Squizzle
Apr 24, 2008






well now im going to have to go thru all of bachalo's generation x issues and find the delightful marginalia characters he used, and put them into a post. elves! frogs!! stan lee!!! possibly others

one of my favorite arbitrary insertions by an artist in all of comics. bachalo's pages in gen-x are treasures in generalónot just the quality of his art, but his skill at using the layout as a storytelling element, and his illumination of the gutters with various (as mentioned) small characters and repeating patterns.

How Wonderful!
Jul 18, 2006


I only have excellent ideas.


Squizzle posted:

well now im going to have to go thru all of bachalo's generation x issues and find the delightful marginalia characters he used, and put them into a post. elves! frogs!! stan lee!!! possibly others

one of my favorite arbitrary insertions by an artist in all of comics. bachalo's pages in gen-x are treasures in generalónot just the quality of his art, but his skill at using the layout as a storytelling element, and his illumination of the gutters with various (as mentioned) small characters and repeating patterns.

He did such beautiful layouts throughout the entire decade. I've also been struck by this kind of incidental page in Shade the Changing Man #3, just how he plays with feelings of buoyancy and gravity here.

Although it's so strange going back and seeing him inked with those scratchy, jittery Pennington lines. Nice, but strange.

Madkal
Feb 11, 2008

It was all going well, and then the parademons showed up


Fallen Rib

The Chris Bachalo stuff reminds that I should re-read his Death: High Cost of Living comic. I love how manages to do realistic stuff but I love his cartoonish stuff even more though. His Gen X stuff and the art he was doing in the Generation Next comic during the AoA was next level poo poo as far as I am concerned.

Anyway, if we are talking about the 90's can we talk about Batman from the 90's because that is the stuff I grew up on.
Everyone knows the two big Batman events from the 90's, that being Knightfall (and I guess to a certain extent Knightquest and Knightsend) and No Man's Land. I have heard that the whole AzBats thing was supposed to be a a kind of condemnation of the whole 90's extreme ultra violent movement. Here is a guy with thousands of pouches, claws for hands and shoots poo poo I guess and he is ultra violent. He is also crazy. Is that really what you want? Anyway I loved Azbats because he was just toytastic. Sure his costume didn't make sense but it looked cool. This is all a digression though because I want to talk about a specific run of Batman from the 90's. I want to talk about the Moench/Jones/Beatty run that went from 1995-1998 (42 issues). After the big events of the Knight trilogy or whatever you call it, Batman was ready to settle in some more low stakes adventures, nothing earth shattering and epic. Enter comic veteran Doug Moench who brought a bit of a old school charm to Batman, and Kelley Jones who brought a gothic horror element to the character that had not been seen in a long time. When I mean gothic horror, I mean full on strange beasts, scary monsters, crazy German expressionist style sets and the whole shebang. The stories heavily leaned into this aesthetic as there was a story about an Ogre killing scientists, a Man-Bat in the arctic, a Spectre crossover, a Joker/Demon team up, a serial killer who dresses up in grotesque versions of his villains, and many more. When it came to 90's excessiveness this was a Batman run that seemed both definitive and unique. The art (and I say this as a big fan of Jones) was just as crazy and hyper realized as the famous 90's artists, but where they drew big muscular men living in the real world, Jones drew big muscular men living in some altered reality where there dark sharp corners everywhere, and deep sunken eyes. Jones' character were supposed to be a hyper realized version of masculinity but rather a bizarre and grotesque figure that could only make sense in the world he created. Maybe it was because it came in at the end of 90's implosion (which kind of happened in the early 90's when the market went bust) but this was a very unique Batman run that kind of ran counter to the aesthetic of the big name comics. At least that is how I felt about the run.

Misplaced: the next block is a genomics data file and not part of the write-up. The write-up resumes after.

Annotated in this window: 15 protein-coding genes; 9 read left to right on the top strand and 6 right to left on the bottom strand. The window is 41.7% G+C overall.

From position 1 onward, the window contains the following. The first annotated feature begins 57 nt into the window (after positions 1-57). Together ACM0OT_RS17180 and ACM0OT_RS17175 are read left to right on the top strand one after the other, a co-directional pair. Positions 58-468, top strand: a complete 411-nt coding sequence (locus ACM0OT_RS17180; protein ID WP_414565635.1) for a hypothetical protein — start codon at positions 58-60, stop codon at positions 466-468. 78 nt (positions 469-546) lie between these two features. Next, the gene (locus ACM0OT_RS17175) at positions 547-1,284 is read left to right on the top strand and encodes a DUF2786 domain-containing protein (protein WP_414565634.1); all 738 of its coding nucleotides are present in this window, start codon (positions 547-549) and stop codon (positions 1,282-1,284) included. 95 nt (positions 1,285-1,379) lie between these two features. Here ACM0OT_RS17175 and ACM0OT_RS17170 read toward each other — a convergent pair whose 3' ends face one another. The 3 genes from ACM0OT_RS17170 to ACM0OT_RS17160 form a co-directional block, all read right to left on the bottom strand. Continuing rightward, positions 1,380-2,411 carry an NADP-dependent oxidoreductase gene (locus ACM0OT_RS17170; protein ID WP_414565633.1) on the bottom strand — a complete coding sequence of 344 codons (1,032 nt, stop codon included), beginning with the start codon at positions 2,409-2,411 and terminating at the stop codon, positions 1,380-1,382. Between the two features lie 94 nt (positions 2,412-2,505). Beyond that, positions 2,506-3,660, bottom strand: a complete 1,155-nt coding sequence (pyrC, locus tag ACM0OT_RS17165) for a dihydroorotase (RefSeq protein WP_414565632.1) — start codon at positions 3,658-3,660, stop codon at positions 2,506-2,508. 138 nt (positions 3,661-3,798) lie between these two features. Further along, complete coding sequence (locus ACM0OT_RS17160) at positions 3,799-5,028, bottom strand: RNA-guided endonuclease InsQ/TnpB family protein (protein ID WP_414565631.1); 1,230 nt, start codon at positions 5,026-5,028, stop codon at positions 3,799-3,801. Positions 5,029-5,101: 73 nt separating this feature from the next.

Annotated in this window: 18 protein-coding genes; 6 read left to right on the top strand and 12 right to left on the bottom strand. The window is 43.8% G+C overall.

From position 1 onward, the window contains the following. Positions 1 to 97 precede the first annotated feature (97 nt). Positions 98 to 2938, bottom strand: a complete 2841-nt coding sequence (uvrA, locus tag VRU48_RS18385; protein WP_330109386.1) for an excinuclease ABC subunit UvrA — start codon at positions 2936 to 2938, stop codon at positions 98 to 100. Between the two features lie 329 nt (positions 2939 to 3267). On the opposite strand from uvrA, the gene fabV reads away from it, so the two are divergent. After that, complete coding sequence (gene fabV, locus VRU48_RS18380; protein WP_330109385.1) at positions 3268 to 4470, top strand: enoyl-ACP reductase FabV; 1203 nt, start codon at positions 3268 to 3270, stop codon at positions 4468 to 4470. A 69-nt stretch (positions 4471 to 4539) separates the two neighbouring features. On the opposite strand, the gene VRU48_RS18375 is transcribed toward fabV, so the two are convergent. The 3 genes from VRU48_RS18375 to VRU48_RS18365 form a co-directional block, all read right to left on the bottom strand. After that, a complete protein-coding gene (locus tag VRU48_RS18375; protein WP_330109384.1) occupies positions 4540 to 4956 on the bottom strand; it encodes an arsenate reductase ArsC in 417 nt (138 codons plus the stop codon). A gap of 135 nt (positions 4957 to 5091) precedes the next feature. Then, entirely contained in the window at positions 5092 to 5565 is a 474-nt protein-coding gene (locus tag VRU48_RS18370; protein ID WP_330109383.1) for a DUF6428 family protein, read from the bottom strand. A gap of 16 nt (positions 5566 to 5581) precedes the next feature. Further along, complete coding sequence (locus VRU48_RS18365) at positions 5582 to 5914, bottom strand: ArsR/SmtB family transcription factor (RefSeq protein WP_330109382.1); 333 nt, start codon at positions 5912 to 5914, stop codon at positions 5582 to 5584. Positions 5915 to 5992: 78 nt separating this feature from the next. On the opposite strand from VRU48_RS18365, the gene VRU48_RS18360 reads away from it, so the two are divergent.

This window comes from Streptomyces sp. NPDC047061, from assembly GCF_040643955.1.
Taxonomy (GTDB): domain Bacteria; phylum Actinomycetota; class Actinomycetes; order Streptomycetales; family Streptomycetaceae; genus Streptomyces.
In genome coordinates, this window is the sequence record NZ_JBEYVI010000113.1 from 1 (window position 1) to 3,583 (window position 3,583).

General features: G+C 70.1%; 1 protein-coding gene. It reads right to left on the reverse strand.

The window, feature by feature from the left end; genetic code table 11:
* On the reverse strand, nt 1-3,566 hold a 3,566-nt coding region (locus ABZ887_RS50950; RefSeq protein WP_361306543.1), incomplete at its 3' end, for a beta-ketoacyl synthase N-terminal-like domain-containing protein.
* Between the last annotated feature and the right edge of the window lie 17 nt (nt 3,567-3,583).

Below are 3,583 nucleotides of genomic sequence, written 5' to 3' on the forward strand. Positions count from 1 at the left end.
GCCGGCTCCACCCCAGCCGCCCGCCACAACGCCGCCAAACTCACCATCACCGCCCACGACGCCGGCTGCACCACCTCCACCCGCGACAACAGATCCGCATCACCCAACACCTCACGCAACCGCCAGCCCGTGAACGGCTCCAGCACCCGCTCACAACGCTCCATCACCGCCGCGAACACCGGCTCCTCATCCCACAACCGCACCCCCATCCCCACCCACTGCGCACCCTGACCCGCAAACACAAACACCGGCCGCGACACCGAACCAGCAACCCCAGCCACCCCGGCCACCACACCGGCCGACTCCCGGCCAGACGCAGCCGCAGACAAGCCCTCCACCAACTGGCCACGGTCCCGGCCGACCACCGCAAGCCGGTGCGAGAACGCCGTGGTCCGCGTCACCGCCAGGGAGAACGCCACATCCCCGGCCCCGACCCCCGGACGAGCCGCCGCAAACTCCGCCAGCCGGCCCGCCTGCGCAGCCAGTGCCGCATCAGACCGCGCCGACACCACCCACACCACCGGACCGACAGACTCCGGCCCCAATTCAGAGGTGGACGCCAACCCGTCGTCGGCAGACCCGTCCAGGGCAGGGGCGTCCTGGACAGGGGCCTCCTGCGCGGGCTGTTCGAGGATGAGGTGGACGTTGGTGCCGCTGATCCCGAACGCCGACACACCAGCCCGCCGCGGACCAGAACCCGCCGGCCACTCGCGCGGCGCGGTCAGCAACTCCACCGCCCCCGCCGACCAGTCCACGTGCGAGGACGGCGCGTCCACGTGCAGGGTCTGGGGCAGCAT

CAR CRASH CRACKERS
Jan 13, 2008

anyone but you dipshit


FrumpleOrz posted:

I always associate the 90s with ElfQuest too. I know it's been around forever but I remember buying a ton of issues from multiple series at the time. It felt like an Elf-sposion or something. I wish the big collections weren't so expensive and OOP so I could snag those again.

Most of ElfQuest is available on http://elfquest.com if you just want to read it again.

sebmojo
Oct 23, 2010


Legit Cyberpunk


I still think of Cerebus and sigh wistfully at that comic's wildly protracted swan dive into the authors own gaping distended rear end in a top hat. Church and state was so good.

Soonmot
Dec 19, 2002

Entrapta fucking loves robots




Grimey Drawer

I did a Wolverine reread two years back and those 90s issues written by Larry Hama, which is a good long run, are fantastic. Grounded but still fantastical, if that makes sense.

Was Top 10 a 90s comic, I should reread that series again.

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Mister Kingdom
Dec 14, 2005

And the tears that fall
On the city wall
Will fade away
With the rays of morning light

Soonmot posted:

I did a Wolverine reread two years back and those 90s issues written by Larry Hama, which is a good long run, are fantastic. Grounded but still fantastical, if that makes sense.

Was Top 10 a 90s comic, I should reread that series again.

It ran from September 1999 until October 2001.